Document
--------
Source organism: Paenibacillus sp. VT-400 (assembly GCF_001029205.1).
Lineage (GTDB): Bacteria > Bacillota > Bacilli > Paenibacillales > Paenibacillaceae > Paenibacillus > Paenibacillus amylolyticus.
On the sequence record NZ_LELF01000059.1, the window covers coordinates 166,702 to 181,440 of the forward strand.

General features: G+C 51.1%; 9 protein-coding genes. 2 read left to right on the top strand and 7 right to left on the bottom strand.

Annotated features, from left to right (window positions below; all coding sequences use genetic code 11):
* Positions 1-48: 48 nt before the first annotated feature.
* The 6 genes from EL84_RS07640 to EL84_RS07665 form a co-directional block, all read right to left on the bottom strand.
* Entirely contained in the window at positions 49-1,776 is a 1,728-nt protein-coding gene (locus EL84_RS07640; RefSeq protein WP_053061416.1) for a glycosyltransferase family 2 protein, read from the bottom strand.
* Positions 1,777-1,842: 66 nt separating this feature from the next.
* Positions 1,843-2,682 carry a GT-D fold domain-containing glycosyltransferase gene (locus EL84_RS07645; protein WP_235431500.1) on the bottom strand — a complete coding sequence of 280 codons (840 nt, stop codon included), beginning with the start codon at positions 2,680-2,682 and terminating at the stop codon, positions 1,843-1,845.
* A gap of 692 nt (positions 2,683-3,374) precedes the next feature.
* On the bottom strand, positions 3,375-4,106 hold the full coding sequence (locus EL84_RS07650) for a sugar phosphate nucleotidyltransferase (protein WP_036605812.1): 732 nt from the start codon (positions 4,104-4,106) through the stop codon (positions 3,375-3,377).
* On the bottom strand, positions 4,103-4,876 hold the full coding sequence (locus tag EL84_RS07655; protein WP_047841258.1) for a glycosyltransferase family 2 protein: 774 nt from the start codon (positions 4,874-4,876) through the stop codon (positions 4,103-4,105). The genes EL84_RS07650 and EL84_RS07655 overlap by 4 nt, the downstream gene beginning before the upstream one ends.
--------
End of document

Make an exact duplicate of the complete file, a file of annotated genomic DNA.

Source organism: Paenibacillus sp. VT-400 (assembly GCF_001029205.1).
Lineage (GTDB): Bacteria > Bacillota > Bacilli > Paenibacillales > Paenibacillaceae > Paenibacillus > Paenibacillus amylolyticus.
On the sequence record NZ_LELF01000059.1, the window covers coordinates 166,702 to 181,440 of the forward strand.

General features: G+C 51.1%; 9 protein-coding genes. 2 read left to right on the top strand and 7 right to left on the bottom strand.

Annotated features, from left to right (window positions below; all coding sequences use genetic code 11):
* Positions 1-48: 48 nt before the first annotated feature.
* The 6 genes from EL84_RS07640 to EL84_RS07665 form a co-directional block, all read right to left on the bottom strand.
* Entirely contained in the window at positions 49-1,776 is a 1,728-nt protein-coding gene (locus EL84_RS07640; RefSeq protein WP_053061416.1) for a glycosyltransferase family 2 protein, read from the bottom strand.
* Positions 1,777-1,842: 66 nt separating this feature from the next.
* Positions 1,843-2,682 carry a GT-D fold domain-containing glycosyltransferase gene (locus EL84_RS07645; protein WP_235431500.1) on the bottom strand — a complete coding sequence of 280 codons (840 nt, stop codon included), beginning with the start codon at positions 2,680-2,682 and terminating at the stop codon, positions 1,843-1,845.
* A gap of 692 nt (positions 2,683-3,374) precedes the next feature.
* On the bottom strand, positions 3,375-4,106 hold the full coding sequence (locus EL84_RS07650) for a sugar phosphate nucleotidyltransferase (protein WP_036605812.1): 732 nt from the start codon (positions 4,104-4,106) through the stop codon (positions 3,375-3,377).
* On the bottom strand, positions 4,103-4,876 hold the full coding sequence (locus tag EL84_RS07655; protein WP_047841258.1) for a glycosyltransferase family 2 protein: 774 nt from the start codon (positions 4,874-4,876) through the stop codon (positions 4,103-4,105). The genes EL84_RS07650 and EL84_RS07655 overlap by 4 nt, the downstream gene beginning before the upstream one ends.